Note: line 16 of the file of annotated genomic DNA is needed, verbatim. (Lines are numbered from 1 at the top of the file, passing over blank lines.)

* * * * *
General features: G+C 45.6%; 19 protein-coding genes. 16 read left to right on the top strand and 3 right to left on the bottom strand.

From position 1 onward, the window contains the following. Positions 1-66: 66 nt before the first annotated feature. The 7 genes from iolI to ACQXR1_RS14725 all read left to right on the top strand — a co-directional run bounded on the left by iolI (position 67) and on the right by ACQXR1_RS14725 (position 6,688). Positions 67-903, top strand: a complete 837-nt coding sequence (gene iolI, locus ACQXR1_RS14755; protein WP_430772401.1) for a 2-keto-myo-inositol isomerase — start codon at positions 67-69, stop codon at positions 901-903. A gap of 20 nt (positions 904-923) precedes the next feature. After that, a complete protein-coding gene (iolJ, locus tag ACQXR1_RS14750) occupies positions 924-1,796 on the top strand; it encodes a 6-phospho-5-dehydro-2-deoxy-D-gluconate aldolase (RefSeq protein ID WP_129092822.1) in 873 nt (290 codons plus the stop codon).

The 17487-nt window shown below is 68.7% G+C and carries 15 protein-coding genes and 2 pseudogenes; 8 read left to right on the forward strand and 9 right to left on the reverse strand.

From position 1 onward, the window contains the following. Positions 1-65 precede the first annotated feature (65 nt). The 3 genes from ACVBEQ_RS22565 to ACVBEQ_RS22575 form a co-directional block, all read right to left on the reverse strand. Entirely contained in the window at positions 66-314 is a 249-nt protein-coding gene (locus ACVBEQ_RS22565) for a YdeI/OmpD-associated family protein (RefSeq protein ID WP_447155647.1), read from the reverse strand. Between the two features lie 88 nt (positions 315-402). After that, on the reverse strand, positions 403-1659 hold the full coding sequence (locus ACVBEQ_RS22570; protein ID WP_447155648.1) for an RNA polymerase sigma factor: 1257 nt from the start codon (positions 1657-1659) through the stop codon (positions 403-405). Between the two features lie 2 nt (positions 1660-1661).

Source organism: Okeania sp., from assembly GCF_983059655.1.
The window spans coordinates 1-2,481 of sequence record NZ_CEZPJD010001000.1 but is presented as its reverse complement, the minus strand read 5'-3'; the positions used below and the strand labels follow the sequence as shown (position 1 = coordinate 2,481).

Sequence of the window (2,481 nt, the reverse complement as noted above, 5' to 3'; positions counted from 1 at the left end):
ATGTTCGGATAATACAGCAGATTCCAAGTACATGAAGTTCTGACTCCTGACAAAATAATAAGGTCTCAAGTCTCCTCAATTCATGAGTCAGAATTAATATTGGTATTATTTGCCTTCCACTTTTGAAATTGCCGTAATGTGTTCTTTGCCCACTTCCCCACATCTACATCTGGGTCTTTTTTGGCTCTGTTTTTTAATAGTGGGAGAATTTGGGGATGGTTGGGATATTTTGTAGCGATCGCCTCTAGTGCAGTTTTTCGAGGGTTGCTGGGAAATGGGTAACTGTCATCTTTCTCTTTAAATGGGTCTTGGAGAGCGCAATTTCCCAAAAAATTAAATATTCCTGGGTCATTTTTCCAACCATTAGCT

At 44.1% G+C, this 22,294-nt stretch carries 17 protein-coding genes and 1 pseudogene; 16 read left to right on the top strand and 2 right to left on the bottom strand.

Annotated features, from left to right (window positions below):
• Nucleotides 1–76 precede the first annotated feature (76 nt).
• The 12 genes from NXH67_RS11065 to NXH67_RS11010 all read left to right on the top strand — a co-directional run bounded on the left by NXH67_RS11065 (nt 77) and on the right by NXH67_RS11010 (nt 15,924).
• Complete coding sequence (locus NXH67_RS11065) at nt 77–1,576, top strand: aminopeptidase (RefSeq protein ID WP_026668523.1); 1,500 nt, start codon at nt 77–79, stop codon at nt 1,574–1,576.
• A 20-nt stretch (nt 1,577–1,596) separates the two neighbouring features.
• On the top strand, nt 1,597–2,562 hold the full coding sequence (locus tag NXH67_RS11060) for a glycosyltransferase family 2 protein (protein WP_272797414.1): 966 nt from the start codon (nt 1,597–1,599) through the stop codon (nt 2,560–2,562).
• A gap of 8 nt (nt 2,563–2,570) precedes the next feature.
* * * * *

• A gap of 8 nt (nt 2,563–2,570) precedes the next feature.